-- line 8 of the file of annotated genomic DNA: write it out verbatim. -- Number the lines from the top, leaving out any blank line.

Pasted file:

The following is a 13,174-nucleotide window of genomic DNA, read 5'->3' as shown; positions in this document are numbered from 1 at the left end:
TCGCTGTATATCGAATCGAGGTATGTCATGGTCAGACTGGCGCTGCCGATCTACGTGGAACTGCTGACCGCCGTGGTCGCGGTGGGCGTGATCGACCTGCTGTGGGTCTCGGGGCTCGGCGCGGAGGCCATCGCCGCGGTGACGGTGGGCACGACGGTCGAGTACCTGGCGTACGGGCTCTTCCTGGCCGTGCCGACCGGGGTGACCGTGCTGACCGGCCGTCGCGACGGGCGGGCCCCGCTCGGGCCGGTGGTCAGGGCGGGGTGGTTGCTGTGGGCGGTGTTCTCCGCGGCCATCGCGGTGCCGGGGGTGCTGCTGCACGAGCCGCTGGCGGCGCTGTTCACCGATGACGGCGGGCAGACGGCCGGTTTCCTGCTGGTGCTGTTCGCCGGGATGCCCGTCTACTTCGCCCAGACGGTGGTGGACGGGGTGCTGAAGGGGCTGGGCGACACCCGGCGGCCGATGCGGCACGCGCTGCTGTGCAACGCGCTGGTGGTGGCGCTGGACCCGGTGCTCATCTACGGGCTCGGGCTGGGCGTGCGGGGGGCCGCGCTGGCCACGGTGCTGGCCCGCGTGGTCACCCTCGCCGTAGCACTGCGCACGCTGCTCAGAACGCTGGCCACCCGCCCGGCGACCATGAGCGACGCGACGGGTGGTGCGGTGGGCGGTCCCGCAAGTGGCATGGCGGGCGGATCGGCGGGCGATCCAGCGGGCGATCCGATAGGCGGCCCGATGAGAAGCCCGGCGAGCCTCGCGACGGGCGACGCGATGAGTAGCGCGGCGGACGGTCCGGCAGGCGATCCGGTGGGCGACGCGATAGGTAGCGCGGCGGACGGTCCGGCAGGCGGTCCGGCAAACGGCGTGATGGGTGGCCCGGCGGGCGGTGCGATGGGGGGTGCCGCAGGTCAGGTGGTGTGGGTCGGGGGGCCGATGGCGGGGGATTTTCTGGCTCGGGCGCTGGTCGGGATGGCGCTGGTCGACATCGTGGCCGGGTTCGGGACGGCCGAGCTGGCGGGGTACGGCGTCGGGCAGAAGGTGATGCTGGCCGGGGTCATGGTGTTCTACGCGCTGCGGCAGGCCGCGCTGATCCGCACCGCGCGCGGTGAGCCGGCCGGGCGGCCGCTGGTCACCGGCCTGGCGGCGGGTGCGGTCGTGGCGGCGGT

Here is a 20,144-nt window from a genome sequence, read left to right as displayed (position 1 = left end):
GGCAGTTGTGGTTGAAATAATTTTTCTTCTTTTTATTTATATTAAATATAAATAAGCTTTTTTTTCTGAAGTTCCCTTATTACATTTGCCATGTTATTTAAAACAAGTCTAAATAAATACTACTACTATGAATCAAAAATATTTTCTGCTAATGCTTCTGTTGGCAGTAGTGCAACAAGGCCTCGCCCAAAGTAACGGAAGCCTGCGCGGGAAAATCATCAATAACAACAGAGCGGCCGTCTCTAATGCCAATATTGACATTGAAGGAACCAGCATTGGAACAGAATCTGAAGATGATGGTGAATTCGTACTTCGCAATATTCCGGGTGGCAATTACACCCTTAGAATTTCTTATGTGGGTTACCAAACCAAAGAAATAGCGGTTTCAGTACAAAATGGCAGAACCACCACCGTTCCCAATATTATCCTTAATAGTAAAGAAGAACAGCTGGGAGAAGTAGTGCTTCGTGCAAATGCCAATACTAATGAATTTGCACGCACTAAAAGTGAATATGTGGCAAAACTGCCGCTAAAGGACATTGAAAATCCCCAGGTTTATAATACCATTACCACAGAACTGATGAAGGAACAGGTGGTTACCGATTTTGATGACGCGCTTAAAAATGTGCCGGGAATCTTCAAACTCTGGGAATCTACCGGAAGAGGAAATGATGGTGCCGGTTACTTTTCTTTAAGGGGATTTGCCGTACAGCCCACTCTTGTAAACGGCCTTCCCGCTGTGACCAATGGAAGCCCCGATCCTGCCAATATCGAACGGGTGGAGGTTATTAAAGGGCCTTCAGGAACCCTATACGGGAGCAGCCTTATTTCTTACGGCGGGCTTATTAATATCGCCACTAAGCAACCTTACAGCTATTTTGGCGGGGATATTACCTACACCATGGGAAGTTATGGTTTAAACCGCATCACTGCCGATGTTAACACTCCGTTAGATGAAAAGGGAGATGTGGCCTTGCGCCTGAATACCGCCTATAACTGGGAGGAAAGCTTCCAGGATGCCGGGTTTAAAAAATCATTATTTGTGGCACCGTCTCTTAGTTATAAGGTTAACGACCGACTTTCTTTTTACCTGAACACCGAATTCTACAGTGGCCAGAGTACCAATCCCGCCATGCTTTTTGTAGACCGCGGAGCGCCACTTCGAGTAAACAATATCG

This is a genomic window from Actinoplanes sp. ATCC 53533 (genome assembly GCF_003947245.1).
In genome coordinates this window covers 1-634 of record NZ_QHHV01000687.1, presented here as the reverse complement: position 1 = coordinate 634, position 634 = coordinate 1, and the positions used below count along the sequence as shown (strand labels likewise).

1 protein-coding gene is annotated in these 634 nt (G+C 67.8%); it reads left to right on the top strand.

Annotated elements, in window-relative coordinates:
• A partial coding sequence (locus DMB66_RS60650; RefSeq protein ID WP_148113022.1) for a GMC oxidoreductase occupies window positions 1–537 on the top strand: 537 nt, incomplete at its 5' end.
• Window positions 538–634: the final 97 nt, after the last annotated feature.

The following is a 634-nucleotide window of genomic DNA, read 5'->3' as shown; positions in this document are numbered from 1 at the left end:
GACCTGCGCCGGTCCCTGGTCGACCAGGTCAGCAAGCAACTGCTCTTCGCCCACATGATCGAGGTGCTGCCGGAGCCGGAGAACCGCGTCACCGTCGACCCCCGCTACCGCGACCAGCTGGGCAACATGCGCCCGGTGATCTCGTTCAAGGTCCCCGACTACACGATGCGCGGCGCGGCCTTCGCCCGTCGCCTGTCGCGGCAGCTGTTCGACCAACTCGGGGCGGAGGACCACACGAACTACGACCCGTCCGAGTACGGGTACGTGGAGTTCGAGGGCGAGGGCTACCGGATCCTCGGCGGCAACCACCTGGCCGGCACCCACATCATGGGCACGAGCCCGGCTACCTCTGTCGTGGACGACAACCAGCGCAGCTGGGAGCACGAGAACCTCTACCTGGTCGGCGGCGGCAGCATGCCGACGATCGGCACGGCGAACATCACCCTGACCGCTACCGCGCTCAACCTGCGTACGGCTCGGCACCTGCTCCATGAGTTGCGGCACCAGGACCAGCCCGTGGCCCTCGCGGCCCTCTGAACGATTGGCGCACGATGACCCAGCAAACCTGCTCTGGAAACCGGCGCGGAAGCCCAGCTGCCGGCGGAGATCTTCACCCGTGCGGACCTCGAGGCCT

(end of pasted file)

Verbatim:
Annotated elements, in window-relative coordinates: